PRIMATES, HOMINIDS, AND HUMANS—FROM SPECIES SPECIFICITY TO HUMAN UNIQUENESS? A RESPONSE TO BARBARA J. KING, GREGORY R. PETERSON, WESLEY J. WILDMAN, AND NANCY R. HOWELL

Authors

  • J. Wentzel Van Huyssteen

    1. The James I. McCord Professor of Theology and Science at Princeton Theological Seminary, P.O. Box 821, Princeton, NJ 08542–0803.
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Abstract.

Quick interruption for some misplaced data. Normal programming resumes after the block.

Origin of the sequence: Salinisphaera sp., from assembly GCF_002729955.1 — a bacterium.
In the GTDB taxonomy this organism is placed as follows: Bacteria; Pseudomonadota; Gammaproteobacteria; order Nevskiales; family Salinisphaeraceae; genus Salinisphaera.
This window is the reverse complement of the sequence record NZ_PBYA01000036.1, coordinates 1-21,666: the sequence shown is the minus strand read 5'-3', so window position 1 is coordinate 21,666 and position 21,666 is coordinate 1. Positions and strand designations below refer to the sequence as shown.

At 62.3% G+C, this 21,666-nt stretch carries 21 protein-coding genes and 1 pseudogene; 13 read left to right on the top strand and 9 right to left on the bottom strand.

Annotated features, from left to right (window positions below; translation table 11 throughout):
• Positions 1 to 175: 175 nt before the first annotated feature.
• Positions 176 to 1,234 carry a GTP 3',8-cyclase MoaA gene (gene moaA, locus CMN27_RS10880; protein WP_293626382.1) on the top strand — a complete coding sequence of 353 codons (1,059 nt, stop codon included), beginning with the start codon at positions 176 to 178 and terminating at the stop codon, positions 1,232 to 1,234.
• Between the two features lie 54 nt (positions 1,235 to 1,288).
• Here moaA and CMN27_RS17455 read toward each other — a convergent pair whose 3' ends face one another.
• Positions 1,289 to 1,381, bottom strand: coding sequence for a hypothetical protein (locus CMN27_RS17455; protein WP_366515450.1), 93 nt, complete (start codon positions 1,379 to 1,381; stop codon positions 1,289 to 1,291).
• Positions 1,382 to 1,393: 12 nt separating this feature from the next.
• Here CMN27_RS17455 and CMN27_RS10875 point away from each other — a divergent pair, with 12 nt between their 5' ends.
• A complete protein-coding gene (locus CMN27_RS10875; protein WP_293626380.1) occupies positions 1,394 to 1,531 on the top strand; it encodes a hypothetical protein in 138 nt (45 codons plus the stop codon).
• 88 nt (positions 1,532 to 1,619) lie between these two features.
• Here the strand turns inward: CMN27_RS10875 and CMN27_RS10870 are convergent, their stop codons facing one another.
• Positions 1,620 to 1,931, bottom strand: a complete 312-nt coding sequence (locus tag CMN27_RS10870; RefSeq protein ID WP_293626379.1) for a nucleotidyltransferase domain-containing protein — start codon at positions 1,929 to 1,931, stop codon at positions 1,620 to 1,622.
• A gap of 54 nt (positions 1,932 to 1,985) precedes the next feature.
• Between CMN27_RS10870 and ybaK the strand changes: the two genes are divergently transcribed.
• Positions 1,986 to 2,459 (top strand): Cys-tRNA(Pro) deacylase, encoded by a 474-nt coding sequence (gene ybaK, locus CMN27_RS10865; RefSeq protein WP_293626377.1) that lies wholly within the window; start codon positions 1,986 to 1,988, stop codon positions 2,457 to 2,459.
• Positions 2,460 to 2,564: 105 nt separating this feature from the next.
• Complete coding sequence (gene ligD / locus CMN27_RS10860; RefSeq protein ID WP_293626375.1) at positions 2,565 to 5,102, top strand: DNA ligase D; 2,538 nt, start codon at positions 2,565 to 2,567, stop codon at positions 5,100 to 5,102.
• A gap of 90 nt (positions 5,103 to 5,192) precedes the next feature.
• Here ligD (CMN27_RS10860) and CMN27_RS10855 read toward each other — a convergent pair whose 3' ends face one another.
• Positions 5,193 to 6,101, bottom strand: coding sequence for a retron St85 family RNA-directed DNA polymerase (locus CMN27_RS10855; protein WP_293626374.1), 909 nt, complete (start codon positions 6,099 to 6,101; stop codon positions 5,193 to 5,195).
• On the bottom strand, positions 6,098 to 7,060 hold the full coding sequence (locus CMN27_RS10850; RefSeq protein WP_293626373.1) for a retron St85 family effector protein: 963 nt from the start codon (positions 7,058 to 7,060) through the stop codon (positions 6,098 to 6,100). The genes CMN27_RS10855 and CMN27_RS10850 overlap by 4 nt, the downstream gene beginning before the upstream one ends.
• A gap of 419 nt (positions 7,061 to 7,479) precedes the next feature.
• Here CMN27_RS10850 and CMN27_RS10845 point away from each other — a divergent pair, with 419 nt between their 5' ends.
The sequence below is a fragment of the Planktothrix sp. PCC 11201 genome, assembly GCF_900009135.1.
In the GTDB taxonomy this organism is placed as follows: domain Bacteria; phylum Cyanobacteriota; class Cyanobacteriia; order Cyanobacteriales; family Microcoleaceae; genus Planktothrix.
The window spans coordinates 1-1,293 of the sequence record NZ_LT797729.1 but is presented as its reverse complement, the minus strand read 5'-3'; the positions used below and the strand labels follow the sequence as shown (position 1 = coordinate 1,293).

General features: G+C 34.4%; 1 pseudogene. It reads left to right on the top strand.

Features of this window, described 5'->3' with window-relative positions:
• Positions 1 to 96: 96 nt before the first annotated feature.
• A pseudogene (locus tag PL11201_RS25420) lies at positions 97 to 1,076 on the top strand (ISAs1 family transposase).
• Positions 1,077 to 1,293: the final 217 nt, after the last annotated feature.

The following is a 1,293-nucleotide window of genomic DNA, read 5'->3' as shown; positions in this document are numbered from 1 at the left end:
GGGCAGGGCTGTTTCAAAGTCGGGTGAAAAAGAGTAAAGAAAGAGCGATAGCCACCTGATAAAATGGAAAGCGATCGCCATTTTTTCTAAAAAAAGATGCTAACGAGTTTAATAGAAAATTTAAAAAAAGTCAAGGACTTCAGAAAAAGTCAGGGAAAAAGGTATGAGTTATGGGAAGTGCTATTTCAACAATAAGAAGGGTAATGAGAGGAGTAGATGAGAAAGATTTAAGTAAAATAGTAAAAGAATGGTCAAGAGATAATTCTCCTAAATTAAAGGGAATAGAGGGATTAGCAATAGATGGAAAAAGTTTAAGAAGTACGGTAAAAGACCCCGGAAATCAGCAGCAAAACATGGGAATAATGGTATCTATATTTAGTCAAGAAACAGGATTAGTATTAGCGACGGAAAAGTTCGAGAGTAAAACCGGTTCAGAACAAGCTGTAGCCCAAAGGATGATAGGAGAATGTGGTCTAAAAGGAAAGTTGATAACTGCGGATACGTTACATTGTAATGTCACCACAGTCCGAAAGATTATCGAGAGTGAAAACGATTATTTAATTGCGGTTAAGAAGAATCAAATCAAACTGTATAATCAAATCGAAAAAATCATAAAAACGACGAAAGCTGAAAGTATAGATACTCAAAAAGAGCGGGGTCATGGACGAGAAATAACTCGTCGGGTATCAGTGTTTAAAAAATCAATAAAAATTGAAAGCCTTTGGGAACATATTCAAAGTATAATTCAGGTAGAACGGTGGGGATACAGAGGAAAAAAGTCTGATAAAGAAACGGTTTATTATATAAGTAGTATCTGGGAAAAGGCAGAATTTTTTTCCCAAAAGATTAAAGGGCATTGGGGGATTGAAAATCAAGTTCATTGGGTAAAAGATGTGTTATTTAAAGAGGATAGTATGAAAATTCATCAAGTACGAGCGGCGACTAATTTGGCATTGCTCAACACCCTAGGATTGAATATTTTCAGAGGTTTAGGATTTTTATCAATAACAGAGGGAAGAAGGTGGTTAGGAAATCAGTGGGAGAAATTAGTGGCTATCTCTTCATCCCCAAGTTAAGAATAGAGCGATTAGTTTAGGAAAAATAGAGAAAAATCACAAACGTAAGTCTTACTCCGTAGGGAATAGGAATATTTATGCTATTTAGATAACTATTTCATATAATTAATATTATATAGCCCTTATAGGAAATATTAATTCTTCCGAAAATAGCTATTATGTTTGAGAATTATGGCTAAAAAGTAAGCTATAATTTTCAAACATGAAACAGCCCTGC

In this response to essays by Barbara J. King, Gregory R. Peterson, Wesley J. Wildman, and Nancy R. Howell, I present arguments to counter some of the exciting and challenging questions from my colleagues. I take the opportunity to restate my argument for an interdisciplinary public theology, and by further developing the notion of transversality I argue for the specificity of the emerging theological dialogue with paleoanthropology and primatology. By arguing for a hermeneutics of the body, I respond to criticism of my notion of human uniqueness and argue for strong evolutionary continuities, as well as significant discontinuities, between primates, humans, and other hominids. In addition, I answer critical questions about theological methodology and argue how the notion of human uniqueness, theologically restated as the image of God, is enriched by transversally appropriating scientific notions of species specificity and embodied personhood.

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